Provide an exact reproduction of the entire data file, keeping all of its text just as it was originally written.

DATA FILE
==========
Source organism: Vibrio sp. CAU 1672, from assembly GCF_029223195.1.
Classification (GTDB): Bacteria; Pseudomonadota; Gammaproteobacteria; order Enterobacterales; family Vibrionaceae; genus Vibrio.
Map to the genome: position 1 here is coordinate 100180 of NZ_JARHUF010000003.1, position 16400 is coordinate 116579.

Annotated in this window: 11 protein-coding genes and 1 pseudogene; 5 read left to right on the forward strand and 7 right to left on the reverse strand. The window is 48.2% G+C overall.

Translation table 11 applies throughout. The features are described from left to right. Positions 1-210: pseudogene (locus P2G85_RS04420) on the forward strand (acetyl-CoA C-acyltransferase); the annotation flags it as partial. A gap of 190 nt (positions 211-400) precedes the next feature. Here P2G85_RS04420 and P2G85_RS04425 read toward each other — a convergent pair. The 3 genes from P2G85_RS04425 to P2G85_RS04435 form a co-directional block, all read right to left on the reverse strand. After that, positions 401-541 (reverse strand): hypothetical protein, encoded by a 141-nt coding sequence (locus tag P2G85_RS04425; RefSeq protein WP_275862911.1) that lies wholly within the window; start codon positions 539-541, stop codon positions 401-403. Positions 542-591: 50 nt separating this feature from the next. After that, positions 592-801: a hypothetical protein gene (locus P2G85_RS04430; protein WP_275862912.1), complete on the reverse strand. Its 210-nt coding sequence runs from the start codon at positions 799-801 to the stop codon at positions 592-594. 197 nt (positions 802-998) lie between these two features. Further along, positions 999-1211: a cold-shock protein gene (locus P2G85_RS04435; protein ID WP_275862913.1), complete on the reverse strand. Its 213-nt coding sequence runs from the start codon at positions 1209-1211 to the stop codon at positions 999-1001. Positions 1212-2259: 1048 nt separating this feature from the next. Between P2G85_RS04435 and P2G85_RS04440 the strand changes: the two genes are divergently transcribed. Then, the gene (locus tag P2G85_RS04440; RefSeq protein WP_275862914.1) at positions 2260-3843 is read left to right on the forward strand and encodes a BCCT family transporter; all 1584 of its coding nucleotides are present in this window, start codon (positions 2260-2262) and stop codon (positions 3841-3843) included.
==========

Source organism: Vibrio sp. CAU 1672, from assembly GCF_029223195.1.
Classification (GTDB): Bacteria; Pseudomonadota; Gammaproteobacteria; order Enterobacterales; family Vibrionaceae; genus Vibrio.
Map to the genome: position 1 here is coordinate 100180 of NZ_JARHUF010000003.1, position 16400 is coordinate 116579.

Annotated in this window: 11 protein-coding genes and 1 pseudogene; 5 read left to right on the forward strand and 7 right to left on the reverse strand. The window is 48.2% G+C overall.

Translation table 11 applies throughout. The features are described from left to right. Positions 1-210: pseudogene (locus P2G85_RS04420) on the forward strand (acetyl-CoA C-acyltransferase); the annotation flags it as partial. A gap of 190 nt (positions 211-400) precedes the next feature. Here P2G85_RS04420 and P2G85_RS04425 read toward each other — a convergent pair. The 3 genes from P2G85_RS04425 to P2G85_RS04435 form a co-directional block, all read right to left on the reverse strand. After that, positions 401-541 (reverse strand): hypothetical protein, encoded by a 141-nt coding sequence (locus tag P2G85_RS04425; RefSeq protein WP_275862911.1) that lies wholly within the window; start codon positions 539-541, stop codon positions 401-403. Positions 542-591: 50 nt separating this feature from the next. After that, positions 592-801: a hypothetical protein gene (locus P2G85_RS04430; protein WP_275862912.1), complete on the reverse strand. Its 210-nt coding sequence runs from the start codon at positions 799-801 to the stop codon at positions 592-594. 197 nt (positions 802-998) lie between these two features. Further along, positions 999-1211: a cold-shock protein gene (locus P2G85_RS04435; protein ID WP_275862913.1), complete on the reverse strand. Its 213-nt coding sequence runs from the start codon at positions 1209-1211 to the stop codon at positions 999-1001. Positions 1212-2259: 1048 nt separating this feature from the next. Between P2G85_RS04435 and P2G85_RS04440 the strand changes: the two genes are divergently transcribed. Then, the gene (locus tag P2G85_RS04440; RefSeq protein WP_275862914.1) at positions 2260-3843 is read left to right on the forward strand and encodes a BCCT family transporter; all 1584 of its coding nucleotides are present in this window, start codon (positions 2260-2262) and stop codon (positions 3841-3843) included.